Mahindra’s Spark the Rise campaign shows great PR potential
15th November 2012
Rise above the PR clutter with Mahindra & Mahindra
In India’s current environment of entrepreneurship, the national business media has been quick to flag of entrepreneurship and change through entrepreneurship as a running story, with papers like Economic Times dedicating weekly pages to this subject and running their own funding campaigns. Mahindra’s Spark the Rise campaign has the potential to ride this PR trend.
For many consumers, Mahindra & Mahindra conjures up visions of rugged SUVs and jeeps. But the Mahindra group, a large group of companies spanning cars and IT software, has now managed to create a new talking point for the brand. The company is running Spark the Rise, a social entrepreneurship platform for resources and funding matchmaking. People can submit an idea or a “spark” that can lead to social good and seek resources for that, including monthly grants from Mahindra. The current round of entries (Round 3) is on till November 30th 2012, where potential “change makers” can submit their ideas.
A "get featured" link on the site drives the PR further, and promises the winners’ national media coverage with Times Now television.
An idea with potential for sustained PR.
Go blue to be in the pink of health
An interesting PR stunt puts the spotlight on diabetes in India in the run up to World Diabetes Day on the 14th of November 2012. Close to a hundred monuments and landmarks, across the country, will be lit blue, the colour chosen by International Diabetes Federation to signal the fight against diabetes and to create awareness about this deadly lifestyle disease that affects 61.3 million Indians. This is what the monuments will look like as this sample collage, demonstrates.
This two week programme called the Sanofi Diabetes Blue Fortnight 2012 has been organised in partnership by a number of organisations such as the Union Ministry of Health and Family welfare, International Diabetes Federation, Sanofi Diabetes and HEAL Foundation.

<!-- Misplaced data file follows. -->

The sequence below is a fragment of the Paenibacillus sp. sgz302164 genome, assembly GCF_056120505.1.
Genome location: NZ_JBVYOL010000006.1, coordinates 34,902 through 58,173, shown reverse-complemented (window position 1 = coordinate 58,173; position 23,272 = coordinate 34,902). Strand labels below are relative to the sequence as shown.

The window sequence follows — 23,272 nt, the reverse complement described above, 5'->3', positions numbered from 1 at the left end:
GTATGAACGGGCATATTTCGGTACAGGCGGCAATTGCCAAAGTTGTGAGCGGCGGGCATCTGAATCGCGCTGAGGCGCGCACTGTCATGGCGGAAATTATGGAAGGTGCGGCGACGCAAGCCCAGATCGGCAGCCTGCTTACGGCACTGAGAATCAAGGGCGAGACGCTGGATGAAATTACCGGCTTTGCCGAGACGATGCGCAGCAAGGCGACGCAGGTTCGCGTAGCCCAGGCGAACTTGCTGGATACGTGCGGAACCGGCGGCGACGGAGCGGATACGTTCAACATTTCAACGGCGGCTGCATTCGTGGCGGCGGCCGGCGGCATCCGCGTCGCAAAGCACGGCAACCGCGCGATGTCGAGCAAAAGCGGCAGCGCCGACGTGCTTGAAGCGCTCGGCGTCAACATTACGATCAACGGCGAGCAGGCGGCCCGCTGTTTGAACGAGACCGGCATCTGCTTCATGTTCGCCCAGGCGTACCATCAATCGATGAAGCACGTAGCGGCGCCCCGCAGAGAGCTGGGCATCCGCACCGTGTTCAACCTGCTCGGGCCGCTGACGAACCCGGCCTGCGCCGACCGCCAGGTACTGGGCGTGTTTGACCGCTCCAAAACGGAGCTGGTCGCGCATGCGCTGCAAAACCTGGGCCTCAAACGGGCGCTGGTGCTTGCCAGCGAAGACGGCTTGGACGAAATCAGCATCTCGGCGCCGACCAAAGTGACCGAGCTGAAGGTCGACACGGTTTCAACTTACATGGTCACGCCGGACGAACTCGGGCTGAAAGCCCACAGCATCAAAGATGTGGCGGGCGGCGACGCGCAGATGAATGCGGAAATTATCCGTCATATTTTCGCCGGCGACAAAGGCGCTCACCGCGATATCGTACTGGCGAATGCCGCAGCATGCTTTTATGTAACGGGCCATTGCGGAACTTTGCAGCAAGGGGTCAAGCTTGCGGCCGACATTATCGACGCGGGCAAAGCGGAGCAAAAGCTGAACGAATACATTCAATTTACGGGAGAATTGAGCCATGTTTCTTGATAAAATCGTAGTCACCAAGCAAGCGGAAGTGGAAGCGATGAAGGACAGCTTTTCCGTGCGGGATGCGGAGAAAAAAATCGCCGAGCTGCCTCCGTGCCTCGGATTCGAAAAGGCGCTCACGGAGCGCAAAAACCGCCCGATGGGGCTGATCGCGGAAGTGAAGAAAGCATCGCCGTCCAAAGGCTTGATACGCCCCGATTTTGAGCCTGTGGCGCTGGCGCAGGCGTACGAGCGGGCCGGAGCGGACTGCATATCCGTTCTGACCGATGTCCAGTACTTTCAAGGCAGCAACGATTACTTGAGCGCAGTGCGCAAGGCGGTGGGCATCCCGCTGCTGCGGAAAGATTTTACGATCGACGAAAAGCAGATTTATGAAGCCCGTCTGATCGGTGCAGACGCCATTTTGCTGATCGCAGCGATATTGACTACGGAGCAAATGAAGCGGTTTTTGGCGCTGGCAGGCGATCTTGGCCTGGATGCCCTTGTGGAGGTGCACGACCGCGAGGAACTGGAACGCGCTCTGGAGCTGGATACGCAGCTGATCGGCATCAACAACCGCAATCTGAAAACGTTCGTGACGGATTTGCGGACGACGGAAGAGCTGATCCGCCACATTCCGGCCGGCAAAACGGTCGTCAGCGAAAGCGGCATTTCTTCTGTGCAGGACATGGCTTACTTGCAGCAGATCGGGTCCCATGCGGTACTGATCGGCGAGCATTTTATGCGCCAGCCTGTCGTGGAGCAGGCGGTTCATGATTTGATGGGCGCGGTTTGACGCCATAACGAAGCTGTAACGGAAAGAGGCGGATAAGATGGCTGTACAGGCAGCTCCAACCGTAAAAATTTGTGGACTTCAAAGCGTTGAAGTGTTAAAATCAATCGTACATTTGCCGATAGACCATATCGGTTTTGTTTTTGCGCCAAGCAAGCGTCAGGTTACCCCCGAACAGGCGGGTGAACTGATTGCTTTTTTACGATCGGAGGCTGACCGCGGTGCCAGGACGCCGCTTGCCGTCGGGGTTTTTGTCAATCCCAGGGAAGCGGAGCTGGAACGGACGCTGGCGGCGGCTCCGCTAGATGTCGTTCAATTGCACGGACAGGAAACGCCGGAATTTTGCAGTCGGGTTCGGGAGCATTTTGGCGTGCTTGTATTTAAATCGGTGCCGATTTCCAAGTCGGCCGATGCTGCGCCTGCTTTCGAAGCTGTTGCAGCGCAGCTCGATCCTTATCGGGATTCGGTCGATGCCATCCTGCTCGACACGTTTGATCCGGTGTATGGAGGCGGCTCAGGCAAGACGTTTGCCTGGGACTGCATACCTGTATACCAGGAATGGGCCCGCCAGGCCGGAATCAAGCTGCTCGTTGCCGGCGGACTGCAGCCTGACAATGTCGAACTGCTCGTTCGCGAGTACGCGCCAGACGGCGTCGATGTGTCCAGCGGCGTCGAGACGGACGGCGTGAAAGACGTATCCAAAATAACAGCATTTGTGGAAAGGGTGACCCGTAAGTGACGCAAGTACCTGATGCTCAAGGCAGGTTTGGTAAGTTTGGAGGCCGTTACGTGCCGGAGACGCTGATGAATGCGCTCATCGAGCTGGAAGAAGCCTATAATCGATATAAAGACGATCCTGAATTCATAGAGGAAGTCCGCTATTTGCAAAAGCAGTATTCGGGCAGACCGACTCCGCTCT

Monuments that joined the Sanofi Diabetes Blue Fortnight campaign include Swaminarayan Akshardham Temple, Old Fort, Qutub Minar and Humayun Tomb in Delhi, Sidhivinayak Temple in Mumbai, Victoria Memorial Hall in Kolkata, Shaniwada Fort in Pune, Britannia Garden in Bangalore, Kangra Fort in Manali, and Ellora caves in Aurangabad.
This is a good idea, and certainly deserves better coverage than it got. Several factors affected its coverage: the fact that Diwali fell a day before World Diabetes Day and with no papers being published on 14th of November, robbed the issue of a good peg. Other factors that could have affected it is the fact that this is the third year in a row this event is being held; perhaps some ennui has set in and it could do with some tweaking. A link with childhood obesity, diabetes and Children’s Day (which also falls on the same date as World Diabetes Day), and predisposition for diabetes and paediatric TB would have got the story the editorial depth needed to push the story further.
This story may have also got more coverage if it had taken advantage of its natural match with TV news. It was hard to find any videos or pictures of the lit up monuments on the organisers’ sites, or in fact online, that one could tweet or share, or a dedicated page where people could share their own snap or video and experience with fighting diabetes. That is a really big missed opportunity.
Good thought that needed a bit more strategic PR effort.